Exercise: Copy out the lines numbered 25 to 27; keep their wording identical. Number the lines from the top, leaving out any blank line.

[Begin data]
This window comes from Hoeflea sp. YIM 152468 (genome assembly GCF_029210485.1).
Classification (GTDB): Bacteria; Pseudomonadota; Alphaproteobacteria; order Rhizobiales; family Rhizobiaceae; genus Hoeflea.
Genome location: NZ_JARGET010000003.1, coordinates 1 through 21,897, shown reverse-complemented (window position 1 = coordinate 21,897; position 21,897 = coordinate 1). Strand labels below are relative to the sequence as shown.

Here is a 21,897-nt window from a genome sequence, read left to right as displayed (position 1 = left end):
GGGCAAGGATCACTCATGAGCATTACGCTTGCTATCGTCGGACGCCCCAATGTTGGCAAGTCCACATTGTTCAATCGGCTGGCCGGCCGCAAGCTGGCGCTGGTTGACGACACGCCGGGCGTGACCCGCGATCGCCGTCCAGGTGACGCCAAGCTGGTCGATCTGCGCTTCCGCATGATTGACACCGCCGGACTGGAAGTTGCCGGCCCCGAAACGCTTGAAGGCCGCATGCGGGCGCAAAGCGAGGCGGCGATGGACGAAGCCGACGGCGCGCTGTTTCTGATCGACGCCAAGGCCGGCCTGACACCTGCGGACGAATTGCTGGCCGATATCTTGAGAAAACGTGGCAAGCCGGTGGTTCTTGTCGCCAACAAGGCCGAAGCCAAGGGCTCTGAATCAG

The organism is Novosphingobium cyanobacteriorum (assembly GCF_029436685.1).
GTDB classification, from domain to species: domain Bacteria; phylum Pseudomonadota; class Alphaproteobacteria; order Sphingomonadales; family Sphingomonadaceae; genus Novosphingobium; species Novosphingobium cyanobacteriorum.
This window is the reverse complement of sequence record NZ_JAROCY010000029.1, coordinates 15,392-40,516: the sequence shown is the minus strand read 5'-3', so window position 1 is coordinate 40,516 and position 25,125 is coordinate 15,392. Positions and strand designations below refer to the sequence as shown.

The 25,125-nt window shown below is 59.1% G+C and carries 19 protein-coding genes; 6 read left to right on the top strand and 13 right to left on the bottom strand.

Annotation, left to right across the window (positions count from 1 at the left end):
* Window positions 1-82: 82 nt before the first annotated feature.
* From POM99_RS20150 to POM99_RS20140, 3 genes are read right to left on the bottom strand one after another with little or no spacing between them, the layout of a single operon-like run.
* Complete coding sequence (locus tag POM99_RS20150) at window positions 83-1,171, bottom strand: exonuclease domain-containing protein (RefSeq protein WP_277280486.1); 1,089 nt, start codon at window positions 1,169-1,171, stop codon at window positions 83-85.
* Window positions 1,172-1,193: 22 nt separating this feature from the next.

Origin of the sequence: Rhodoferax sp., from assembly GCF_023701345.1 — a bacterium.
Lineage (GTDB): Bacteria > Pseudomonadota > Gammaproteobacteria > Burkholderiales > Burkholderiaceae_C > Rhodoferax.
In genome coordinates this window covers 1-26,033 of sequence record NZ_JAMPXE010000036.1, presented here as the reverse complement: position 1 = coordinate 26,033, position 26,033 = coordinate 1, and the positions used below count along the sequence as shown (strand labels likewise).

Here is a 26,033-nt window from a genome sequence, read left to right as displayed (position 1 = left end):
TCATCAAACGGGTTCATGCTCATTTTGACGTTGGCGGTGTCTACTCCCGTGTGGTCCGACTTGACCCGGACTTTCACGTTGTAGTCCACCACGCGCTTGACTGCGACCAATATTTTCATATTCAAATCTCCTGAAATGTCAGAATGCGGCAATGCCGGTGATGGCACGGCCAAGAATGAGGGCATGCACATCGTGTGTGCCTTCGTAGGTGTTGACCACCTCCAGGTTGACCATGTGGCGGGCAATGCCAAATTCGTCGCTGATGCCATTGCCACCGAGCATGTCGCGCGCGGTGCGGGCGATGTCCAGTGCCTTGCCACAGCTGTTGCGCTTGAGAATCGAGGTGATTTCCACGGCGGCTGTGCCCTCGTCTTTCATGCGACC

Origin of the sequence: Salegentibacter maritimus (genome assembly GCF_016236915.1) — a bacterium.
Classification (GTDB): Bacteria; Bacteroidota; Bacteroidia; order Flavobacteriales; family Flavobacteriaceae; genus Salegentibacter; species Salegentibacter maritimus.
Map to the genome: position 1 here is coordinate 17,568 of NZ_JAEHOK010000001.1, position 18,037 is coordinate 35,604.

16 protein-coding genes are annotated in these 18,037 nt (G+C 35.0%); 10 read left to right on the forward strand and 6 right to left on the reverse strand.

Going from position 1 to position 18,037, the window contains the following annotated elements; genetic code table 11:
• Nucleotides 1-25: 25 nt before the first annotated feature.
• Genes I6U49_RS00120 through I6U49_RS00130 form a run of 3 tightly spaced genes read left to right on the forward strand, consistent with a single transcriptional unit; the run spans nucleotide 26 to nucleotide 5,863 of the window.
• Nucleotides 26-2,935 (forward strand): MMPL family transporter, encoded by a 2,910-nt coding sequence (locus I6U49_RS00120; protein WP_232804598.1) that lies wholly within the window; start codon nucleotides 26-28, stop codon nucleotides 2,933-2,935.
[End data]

• Nucleotides 1-25: 25 nt before the first annotated feature.
• Genes I6U49_RS00120 through I6U49_RS00130 form a run of 3 tightly spaced genes read left to right on the forward strand, consistent with a single transcriptional unit; the run spans nucleotide 26 to nucleotide 5,863 of the window.
• Nucleotides 26-2,935 (forward strand): MMPL family transporter, encoded by a 2,910-nt coding sequence (locus I6U49_RS00120; protein WP_232804598.1) that lies wholly within the window; start codon nucleotides 26-28, stop codon nucleotides 2,933-2,935.